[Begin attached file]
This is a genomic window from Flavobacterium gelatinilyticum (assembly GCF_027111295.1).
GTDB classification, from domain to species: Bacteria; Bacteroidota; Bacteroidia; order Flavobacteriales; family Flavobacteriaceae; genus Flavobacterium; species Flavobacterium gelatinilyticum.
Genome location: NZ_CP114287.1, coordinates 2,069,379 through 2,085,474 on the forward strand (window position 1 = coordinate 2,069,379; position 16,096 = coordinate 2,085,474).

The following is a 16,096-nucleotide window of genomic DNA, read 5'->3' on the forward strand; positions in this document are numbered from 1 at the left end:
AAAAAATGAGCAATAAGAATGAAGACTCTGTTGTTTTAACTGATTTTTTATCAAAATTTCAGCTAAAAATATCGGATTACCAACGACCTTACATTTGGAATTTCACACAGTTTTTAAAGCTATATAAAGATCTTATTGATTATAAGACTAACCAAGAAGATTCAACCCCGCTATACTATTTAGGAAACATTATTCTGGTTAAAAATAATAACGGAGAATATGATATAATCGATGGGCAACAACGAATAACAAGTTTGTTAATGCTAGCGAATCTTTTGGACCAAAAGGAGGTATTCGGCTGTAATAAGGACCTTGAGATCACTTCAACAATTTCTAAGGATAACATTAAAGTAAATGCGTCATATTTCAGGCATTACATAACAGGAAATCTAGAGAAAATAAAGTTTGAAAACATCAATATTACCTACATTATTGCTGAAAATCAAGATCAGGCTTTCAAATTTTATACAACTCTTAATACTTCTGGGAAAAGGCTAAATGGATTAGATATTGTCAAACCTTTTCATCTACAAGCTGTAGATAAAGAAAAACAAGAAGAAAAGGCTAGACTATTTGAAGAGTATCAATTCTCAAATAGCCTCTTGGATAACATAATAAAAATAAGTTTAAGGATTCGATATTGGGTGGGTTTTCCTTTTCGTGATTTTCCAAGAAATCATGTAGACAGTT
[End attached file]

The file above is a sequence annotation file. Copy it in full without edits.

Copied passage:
This is a genomic window from Flavobacterium gelatinilyticum (assembly GCF_027111295.1).
GTDB classification, from domain to species: Bacteria; Bacteroidota; Bacteroidia; order Flavobacteriales; family Flavobacteriaceae; genus Flavobacterium; species Flavobacterium gelatinilyticum.
Genome location: NZ_CP114287.1, coordinates 2,069,379 through 2,085,474 on the forward strand (window position 1 = coordinate 2,069,379; position 16,096 = coordinate 2,085,474).

The following is a 16,096-nucleotide window of genomic DNA, read 5'->3' on the forward strand; positions in this document are numbered from 1 at the left end:
AAAAAATGAGCAATAAGAATGAAGACTCTGTTGTTTTAACTGATTTTTTATCAAAATTTCAGCTAAAAATATCGGATTACCAACGACCTTACATTTGGAATTTCACACAGTTTTTAAAGCTATATAAAGATCTTATTGATTATAAGACTAACCAAGAAGATTCAACCCCGCTATACTATTTAGGAAACATTATTCTGGTTAAAAATAATAACGGAGAATATGATATAATCGATGGGCAACAACGAATAACAAGTTTGTTAATGCTAGCGAATCTTTTGGACCAAAAGGAGGTATTCGGCTGTAATAAGGACCTTGAGATCACTTCAACAATTTCTAAGGATAACATTAAAGTAAATGCGTCATATTTCAGGCATTACATAACAGGAAATCTAGAGAAAATAAAGTTTGAAAACATCAATATTACCTACATTATTGCTGAAAATCAAGATCAGGCTTTCAAATTTTATACAACTCTTAATACTTCTGGGAAAAGGCTAAATGGATTAGATATTGTCAAACCTTTTCATCTACAAGCTGTAGATAAAGAAAAACAAGAAGAAAAGGCTAGACTATTTGAAGAGTATCAATTCTCAAATAGCCTCTTGGATAACATAATAAAAATAAGTTTAAGGATTCGATATTGGGTGGGTTTTCCTTTTCGTGATTTTCCAAGAAATCATGTAGACAGTT